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LIFETIME SERVICE AGREEMENT FOR RIDGID® HAND HELD POWER TOOLS, STATIONARY POWER TOOLS AND PNEUMATIC TOOLS
In addition to the 3-Year Limited Service Warranty currently included with RIDGID® Brand Hand Held Power Tools Stationary Power Tools, and Pneumatic Tools, purchasers of these products may elect for a limited time to receive a free Lifetime Service Agreement. To accept this Lifetime Service
Agreement, you must register your product and submit proof of purchase as described below. The Lifetime Service Agreement provides the original owner of qualifying RIDGID® Brand tools a lifetime of free replacement batteries, free service and free replacement parts subject to the limitations set
The Lifetime Service Agreement is available free of charge, for a limited time commencing April 15, 2005, on all RIDGID® Brand hand held power tools, stationary power tools and pneumatic tools, subject to the terms and conditions stated below. Customers have 90 days from date of purchase to
register tools for the Lifetime Service Agreement.
You're right, I've read Ridgid's LLSA Agreement more than once but the "for a limited time" part never made it to my memory bank.
I wonder how someone with a dead battery will go about getting a replacement. It sorta looks like they'll have to mail the dead one back to Rockwell but maybe not.
SERVICE AGREEMENT COMMUNICATIONS
All Lifetime Free Replacement Batteries Agreement communications should be directed to Rockwell Power Tools, c/o Fox International, 23600 Aurora Rd., Bedford Heights, OH 44146, attn: Rockwell® Free Replacement Battery Program or call our customer care center (toll free) at 1-866-514-7625.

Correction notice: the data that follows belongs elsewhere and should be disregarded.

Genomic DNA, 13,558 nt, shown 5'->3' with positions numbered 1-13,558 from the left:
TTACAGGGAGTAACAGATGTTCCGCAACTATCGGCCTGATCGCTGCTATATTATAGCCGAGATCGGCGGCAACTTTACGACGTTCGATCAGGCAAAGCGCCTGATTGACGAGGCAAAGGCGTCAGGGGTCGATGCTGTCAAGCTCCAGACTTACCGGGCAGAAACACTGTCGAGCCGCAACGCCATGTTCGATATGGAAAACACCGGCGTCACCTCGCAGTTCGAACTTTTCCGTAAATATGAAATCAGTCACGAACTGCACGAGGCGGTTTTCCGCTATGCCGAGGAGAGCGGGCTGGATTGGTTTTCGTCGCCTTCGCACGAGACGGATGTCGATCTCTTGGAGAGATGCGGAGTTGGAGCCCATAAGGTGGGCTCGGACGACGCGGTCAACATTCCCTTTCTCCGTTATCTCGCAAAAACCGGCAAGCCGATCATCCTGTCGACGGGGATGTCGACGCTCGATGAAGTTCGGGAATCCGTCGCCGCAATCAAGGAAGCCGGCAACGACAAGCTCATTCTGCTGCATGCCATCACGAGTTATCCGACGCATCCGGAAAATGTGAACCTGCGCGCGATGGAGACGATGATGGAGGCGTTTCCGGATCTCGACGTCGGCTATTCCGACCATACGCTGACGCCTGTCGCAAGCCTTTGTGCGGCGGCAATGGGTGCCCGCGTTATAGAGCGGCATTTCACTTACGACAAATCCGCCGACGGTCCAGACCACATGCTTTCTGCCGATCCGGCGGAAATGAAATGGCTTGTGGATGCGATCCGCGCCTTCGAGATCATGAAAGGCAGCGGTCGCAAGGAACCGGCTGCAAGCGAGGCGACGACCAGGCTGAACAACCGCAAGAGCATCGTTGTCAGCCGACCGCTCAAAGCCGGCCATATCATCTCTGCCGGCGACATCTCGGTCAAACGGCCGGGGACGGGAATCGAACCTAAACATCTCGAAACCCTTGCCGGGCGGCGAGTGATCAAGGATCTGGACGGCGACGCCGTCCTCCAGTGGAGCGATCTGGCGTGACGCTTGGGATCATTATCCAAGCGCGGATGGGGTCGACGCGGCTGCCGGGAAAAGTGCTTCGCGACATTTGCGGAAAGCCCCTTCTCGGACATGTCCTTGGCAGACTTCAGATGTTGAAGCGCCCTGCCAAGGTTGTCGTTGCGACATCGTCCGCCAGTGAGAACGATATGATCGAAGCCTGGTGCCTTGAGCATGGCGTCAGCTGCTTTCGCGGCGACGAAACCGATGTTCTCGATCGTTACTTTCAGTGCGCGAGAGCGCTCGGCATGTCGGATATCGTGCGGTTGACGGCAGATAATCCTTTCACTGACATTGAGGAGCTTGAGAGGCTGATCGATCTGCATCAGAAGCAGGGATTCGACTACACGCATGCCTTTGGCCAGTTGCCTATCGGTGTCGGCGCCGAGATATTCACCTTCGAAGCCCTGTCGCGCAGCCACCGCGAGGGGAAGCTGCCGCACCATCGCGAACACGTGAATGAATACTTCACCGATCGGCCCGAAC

All of us could take a lesson from the weather. It pays no attention to criticism.
Rockwell used to be one of the "biggies" !! They actually did the original pioneering work on double insulation. I can remember in high school, while the Earth was still cooling, that we had a bunch of Rockwell stationary tools in Wood Shop. You can still find some of the big boys on eBay. The thing I remember about their handheld drills, was the strange green plastic/nylon.
I haven't looked at the link, so I don't know what "Rockwell" this is.
But, from 1974 until 1980 I was a draftsman and then designer for Rockwell International's Power Tool Division in Bellefontaine, Ohio. We made the table saws, drill presses, lathes, etc. that y'all had in your high school wood and metal shops. These tools were previously known as Delta Tools. Ring a bell?
Rockwell bought Delta and Porter Cable some time earlier, and was selling both under the Rockwell International brand. Then in 1980, things went to pot, and most divisions closed (mostly due to foreign competition.) Several years later, Pentair Corp bought Delta and P-C from Rockwell, and reinvigorated the line. Now they are both owned by one of the big conglomorates. (TTI? B&D? I forget which one.) The factory in Bellefontaine was empty for many years, and then was a storage facility for Honda Marysville.
Back in their heyday, Delta (Rockwell) and Porter-Cable were the Gold Standard in the power tool business. Under Pentair's ownership, they both again became top tier companies.
Having said that, I have no idea what Rockwell is making today in the power tool market, or if it is even part of Rockwell International.
1. This isn't the original Rockwell company. It will take time to see if this will be a quality effort or just rebadged junk.
2. How long will this company be around? Will you ever get to partake of the free batteries? Will it be one of those deals where the batteries are free but you have to pay $25 dollars in shipping and handling?
3. What is the size of the battery? I've seen a lot of cheaper tools with very small batteries. For example the Kawasaki drills sold at Costco have wimpy 1.3 amp hour batteries. In comparison, the Ridgid MaxHC are 1.9 amp hour and the Ryobi OnePlus are 1.7 amp hour. Most of the better brands now sport 2 amp hour plus batteries, like the Ridgid Max2.5 and the Panasonic and Hitachi 3 amp hour batteries.